Founded in 1847, Hollywood is one of the oldest cemeteries in Richmond. Confederate President Jefferson Davis, General J.E.B. Stuart, Presidents James Monroe and John Tyler, novelists James Branch Cabel and Ellen Glasgow, and 18,000 Confederate soldiers, 11,000 of them unknown, are a few examples of the historical figures buried here. Hollywood has the city's best view of the James River. When the cemetery was first established, neighbors declared that the rushing of the falls would, literally, wake the dead. Guided tours are available on the last Sunday of each month through October.
The canal that was built to favor the passengers who traveled through the water ways was the James River and Kanawha Canal. Although frequently destroyed by the floods, the canal stood still in its appearance and continues to serve the passengers. This canal is spread over 138 acres (56 hectares) and is a great visiting place for the tourists. If you are still debating whether or not to visit, keep in mind that it is listed on the register of National Historic Places in the year 1971. The public pathway is open 24 hours a day, 365 days a year.
It was here that the Virginia Convention of 1775 met to discuss the question of taking arms against the British. One of the oldest wooden buildings in Virginia, delegates to the Convention - including Thomas Jefferson, George Washington and Patrick Henry - had convened in this very spot. And it was here where Patrick Henry gave his famous speech and said the following famous lines: "Give me liberty, or give me death!" Visitors can reenact this experience by watching the live performances offered by professional actors and further enrich their knowledge of history by visiting the city's first public cemetery.
Still an active church, St. Paul's was built in 1845. Visit here and stand on the spot where, in 1865, Confederate President Jefferson Davis was told Union troops were advancing on Richmond, a pivotal event of the Civil War. Another famous Richmond native who worshiped at St. Paul's was Edgar Allen Poe. He claimed to have left a valise, the location and contents of which remain an intriguing local mystery in the building.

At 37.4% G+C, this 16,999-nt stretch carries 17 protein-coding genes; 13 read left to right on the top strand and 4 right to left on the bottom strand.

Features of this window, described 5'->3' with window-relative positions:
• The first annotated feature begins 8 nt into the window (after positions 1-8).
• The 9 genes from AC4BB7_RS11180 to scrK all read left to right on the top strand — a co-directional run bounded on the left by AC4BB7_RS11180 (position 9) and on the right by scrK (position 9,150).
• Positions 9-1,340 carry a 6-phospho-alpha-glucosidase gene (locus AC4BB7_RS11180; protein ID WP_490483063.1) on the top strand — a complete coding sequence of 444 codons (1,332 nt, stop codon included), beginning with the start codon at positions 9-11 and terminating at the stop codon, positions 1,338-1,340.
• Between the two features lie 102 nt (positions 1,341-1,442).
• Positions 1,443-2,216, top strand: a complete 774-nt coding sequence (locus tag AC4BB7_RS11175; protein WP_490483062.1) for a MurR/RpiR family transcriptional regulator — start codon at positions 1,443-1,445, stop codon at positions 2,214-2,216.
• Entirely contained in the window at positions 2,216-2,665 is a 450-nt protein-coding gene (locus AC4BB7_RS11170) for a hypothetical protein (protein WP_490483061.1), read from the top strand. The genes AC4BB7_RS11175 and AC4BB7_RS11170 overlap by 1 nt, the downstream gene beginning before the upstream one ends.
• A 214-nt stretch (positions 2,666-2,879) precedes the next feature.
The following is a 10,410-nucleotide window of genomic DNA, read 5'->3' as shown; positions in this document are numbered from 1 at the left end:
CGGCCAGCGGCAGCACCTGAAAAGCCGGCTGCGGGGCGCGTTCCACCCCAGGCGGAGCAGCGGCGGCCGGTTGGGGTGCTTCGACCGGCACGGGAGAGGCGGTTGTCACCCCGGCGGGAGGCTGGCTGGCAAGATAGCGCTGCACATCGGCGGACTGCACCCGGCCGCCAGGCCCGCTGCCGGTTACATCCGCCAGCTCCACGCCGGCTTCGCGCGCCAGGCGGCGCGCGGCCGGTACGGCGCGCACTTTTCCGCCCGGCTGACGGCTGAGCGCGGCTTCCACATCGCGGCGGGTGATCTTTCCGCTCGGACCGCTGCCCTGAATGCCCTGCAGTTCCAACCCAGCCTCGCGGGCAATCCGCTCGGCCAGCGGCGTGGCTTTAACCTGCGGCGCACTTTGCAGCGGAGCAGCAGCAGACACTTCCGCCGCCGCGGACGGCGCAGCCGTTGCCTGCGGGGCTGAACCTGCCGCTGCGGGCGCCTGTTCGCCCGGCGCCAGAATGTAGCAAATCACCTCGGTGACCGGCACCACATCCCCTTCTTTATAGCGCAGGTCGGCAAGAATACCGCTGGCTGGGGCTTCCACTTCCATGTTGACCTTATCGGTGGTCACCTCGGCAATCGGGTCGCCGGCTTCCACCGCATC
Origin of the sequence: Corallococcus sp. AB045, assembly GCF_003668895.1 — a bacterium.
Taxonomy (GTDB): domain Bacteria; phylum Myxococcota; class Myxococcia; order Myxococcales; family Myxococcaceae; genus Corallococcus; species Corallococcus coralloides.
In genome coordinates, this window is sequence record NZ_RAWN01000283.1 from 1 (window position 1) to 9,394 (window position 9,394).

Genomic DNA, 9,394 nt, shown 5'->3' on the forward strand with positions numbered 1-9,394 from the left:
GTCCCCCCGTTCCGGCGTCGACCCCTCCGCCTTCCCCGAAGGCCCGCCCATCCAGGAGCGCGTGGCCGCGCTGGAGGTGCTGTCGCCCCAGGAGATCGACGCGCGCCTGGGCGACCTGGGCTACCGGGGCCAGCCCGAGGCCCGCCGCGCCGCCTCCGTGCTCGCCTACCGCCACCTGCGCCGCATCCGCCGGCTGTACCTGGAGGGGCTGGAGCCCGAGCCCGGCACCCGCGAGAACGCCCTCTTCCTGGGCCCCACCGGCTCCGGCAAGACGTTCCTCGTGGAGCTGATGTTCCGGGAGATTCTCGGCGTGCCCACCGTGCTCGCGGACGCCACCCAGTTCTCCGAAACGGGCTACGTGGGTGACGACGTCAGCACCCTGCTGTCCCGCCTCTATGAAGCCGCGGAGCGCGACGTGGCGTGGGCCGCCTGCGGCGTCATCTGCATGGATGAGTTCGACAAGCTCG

One of the most renowned breweries in the city, Hardywood Park Craft Brewery puts Virginia on the beer map of the country with its fabulous collection of local brews. With most of the ingredients sourced from within the state, each batch of brews is infused with the essence of Virginia. At the taproom, visitors can sample up to five brews, along with a selection of rare and seasonal ones. Regular tours of the brewery offer an insight into the various processes involved in brewing the finest batch of beer.
The Bryan Park is a prime historic park in the northwest of the city. Spread over a large area, the park offers an array of hiking and biking tracks. Another promising feature is the Joseph Bryan Park Azalea Garden. It boasts of over 450,000 azalea plants of roughly 50 varieties, as well as a small pond with a fountain. The park also features a well-designed golf course. It also hosts cultural events and festivals throughout the year. Admission is free, and in this fast-paced world of gadgets, a visit can revive your mind and soul.
Richmond City Hall now called the Old City Hall is a magnificent example of Victorian Gothic architecture. Designed by Detroit architect Elijah Myers, the building was completed in 1894. It was utilized as the city hall until a new city hall was built in the 1970s.
Broad Street is a 15-mile (24-kilometer) long road located in the city of Richmond, Virginia. Its significance comes from the numerous commercial establishments built there throughout Richmond’s history. It stretches from downtown right in to the suburbs. Various retail stores, offices, shopping centers and malls adorn the street. It was once home to the historical theatres in the state, and a railway line that ran across the center of the now road. It is now home to several huge retailers, the Monumental Church, Library of Virginia, and more.
A cornerstone remains from a German synagogue burned in the 1939 Kristalnacht and the Beth Ahaba Museum and Archive rests upon it. In addition to this moving memorial, the museum features a collection of artifacts of Jewish life and history. There is also an archival research center.